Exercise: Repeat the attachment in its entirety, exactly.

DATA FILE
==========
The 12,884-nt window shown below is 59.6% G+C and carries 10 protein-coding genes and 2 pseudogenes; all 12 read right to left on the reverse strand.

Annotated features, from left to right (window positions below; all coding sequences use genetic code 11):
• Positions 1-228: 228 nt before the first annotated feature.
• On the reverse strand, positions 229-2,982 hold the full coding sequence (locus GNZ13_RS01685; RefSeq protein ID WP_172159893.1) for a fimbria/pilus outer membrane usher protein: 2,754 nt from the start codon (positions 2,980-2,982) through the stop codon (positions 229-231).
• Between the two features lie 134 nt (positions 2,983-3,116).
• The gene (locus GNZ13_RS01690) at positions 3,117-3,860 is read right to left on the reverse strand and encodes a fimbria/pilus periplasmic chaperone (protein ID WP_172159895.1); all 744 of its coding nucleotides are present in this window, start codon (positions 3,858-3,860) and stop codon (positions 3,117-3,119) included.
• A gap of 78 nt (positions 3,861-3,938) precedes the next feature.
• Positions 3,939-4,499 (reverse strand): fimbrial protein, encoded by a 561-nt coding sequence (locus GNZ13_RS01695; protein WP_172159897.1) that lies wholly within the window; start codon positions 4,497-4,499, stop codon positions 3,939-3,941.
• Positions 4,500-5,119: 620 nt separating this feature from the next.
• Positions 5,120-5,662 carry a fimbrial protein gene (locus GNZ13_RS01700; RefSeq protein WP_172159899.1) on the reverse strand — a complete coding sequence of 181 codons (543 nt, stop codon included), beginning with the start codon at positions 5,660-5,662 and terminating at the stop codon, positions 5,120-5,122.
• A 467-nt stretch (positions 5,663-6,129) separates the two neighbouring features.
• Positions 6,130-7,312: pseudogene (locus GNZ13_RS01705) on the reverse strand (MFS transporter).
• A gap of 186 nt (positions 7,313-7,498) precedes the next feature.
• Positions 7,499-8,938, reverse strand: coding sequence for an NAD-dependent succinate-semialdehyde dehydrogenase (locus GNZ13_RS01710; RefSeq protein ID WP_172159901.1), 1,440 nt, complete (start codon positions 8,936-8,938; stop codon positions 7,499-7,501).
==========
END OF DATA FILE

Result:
The 12,884-nt window shown below is 59.6% G+C and carries 10 protein-coding genes and 2 pseudogenes; all 12 read right to left on the reverse strand.

Annotated features, from left to right (window positions below; all coding sequences use genetic code 11):
• Positions 1-228: 228 nt before the first annotated feature.
• On the reverse strand, positions 229-2,982 hold the full coding sequence (locus GNZ13_RS01685; RefSeq protein ID WP_172159893.1) for a fimbria/pilus outer membrane usher protein: 2,754 nt from the start codon (positions 2,980-2,982) through the stop codon (positions 229-231).
• Between the two features lie 134 nt (positions 2,983-3,116).
• The gene (locus GNZ13_RS01690) at positions 3,117-3,860 is read right to left on the reverse strand and encodes a fimbria/pilus periplasmic chaperone (protein ID WP_172159895.1); all 744 of its coding nucleotides are present in this window, start codon (positions 3,858-3,860) and stop codon (positions 3,117-3,119) included.
• A gap of 78 nt (positions 3,861-3,938) precedes the next feature.
• Positions 3,939-4,499 (reverse strand): fimbrial protein, encoded by a 561-nt coding sequence (locus GNZ13_RS01695; protein WP_172159897.1) that lies wholly within the window; start codon positions 4,497-4,499, stop codon positions 3,939-3,941.
• Positions 4,500-5,119: 620 nt separating this feature from the next.
• Positions 5,120-5,662 carry a fimbrial protein gene (locus GNZ13_RS01700; RefSeq protein WP_172159899.1) on the reverse strand — a complete coding sequence of 181 codons (543 nt, stop codon included), beginning with the start codon at positions 5,660-5,662 and terminating at the stop codon, positions 5,120-5,122.
• A 467-nt stretch (positions 5,663-6,129) separates the two neighbouring features.
• Positions 6,130-7,312: pseudogene (locus GNZ13_RS01705) on the reverse strand (MFS transporter).
• A gap of 186 nt (positions 7,313-7,498) precedes the next feature.
• Positions 7,499-8,938, reverse strand: coding sequence for an NAD-dependent succinate-semialdehyde dehydrogenase (locus GNZ13_RS01710; RefSeq protein ID WP_172159901.1), 1,440 nt, complete (start codon positions 8,936-8,938; stop codon positions 7,499-7,501).